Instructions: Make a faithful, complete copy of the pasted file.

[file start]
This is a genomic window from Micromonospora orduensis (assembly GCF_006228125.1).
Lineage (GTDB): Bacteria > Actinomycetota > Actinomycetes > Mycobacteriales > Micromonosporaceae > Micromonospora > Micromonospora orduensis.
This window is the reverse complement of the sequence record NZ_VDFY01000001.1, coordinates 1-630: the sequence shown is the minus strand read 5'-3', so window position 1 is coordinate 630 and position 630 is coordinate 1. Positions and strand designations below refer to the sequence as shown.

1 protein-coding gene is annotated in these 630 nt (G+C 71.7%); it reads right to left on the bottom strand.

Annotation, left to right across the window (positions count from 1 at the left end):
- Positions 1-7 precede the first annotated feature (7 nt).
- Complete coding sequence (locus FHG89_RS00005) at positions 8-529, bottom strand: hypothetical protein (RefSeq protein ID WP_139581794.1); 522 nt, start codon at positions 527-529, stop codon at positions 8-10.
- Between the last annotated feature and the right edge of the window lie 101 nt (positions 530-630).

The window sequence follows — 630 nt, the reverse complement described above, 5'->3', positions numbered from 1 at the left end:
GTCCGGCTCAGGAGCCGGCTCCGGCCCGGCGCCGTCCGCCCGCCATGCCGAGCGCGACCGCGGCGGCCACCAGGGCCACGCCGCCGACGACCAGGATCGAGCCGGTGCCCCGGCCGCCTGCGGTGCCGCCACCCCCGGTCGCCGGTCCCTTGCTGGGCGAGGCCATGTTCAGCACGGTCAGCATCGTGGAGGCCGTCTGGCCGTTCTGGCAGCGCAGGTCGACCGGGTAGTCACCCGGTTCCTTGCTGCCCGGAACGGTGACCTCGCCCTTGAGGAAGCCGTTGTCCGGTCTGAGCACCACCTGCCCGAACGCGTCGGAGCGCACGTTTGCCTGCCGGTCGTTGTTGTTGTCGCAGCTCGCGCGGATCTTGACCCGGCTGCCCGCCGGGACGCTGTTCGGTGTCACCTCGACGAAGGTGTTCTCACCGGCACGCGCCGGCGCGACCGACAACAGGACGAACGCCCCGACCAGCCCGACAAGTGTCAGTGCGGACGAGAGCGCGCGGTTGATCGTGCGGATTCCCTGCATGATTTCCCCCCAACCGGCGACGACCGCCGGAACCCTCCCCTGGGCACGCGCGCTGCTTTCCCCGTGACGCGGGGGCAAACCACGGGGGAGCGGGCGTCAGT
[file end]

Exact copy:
This is a genomic window from Micromonospora orduensis (assembly GCF_006228125.1).
Lineage (GTDB): Bacteria > Actinomycetota > Actinomycetes > Mycobacteriales > Micromonosporaceae > Micromonospora > Micromonospora orduensis.
This window is the reverse complement of the sequence record NZ_VDFY01000001.1, coordinates 1-630: the sequence shown is the minus strand read 5'-3', so window position 1 is coordinate 630 and position 630 is coordinate 1. Positions and strand designations below refer to the sequence as shown.

1 protein-coding gene is annotated in these 630 nt (G+C 71.7%); it reads right to left on the bottom strand.

Annotation, left to right across the window (positions count from 1 at the left end):
- Positions 1-7 precede the first annotated feature (7 nt).
- Complete coding sequence (locus FHG89_RS00005) at positions 8-529, bottom strand: hypothetical protein (RefSeq protein ID WP_139581794.1); 522 nt, start codon at positions 527-529, stop codon at positions 8-10.
- Between the last annotated feature and the right edge of the window lie 101 nt (positions 530-630).

The window sequence follows — 630 nt, the reverse complement described above, 5'->3', positions numbered from 1 at the left end:
GTCCGGCTCAGGAGCCGGCTCCGGCCCGGCGCCGTCCGCCCGCCATGCCGAGCGCGACCGCGGCGGCCACCAGGGCCACGCCGCCGACGACCAGGATCGAGCCGGTGCCCCGGCCGCCTGCGGTGCCGCCACCCCCGGTCGCCGGTCCCTTGCTGGGCGAGGCCATGTTCAGCACGGTCAGCATCGTGGAGGCCGTCTGGCCGTTCTGGCAGCGCAGGTCGACCGGGTAGTCACCCGGTTCCTTGCTGCCCGGAACGGTGACCTCGCCCTTGAGGAAGCCGTTGTCCGGTCTGAGCACCACCTGCCCGAACGCGTCGGAGCGCACGTTTGCCTGCCGGTCGTTGTTGTTGTCGCAGCTCGCGCGGATCTTGACCCGGCTGCCCGCCGGGACGCTGTTCGGTGTCACCTCGACGAAGGTGTTCTCACCGGCACGCGCCGGCGCGACCGACAACAGGACGAACGCCCCGACCAGCCCGACAAGTGTCAGTGCGGACGAGAGCGCGCGGTTGATCGTGCGGATTCCCTGCATGATTTCCCCCCAACCGGCGACGACCGCCGGAACCCTCCCCTGGGCACGCGCGCTGCTTTCCCCGTGACGCGGGGGCAAACCACGGGGGAGCGGGCGTCAGT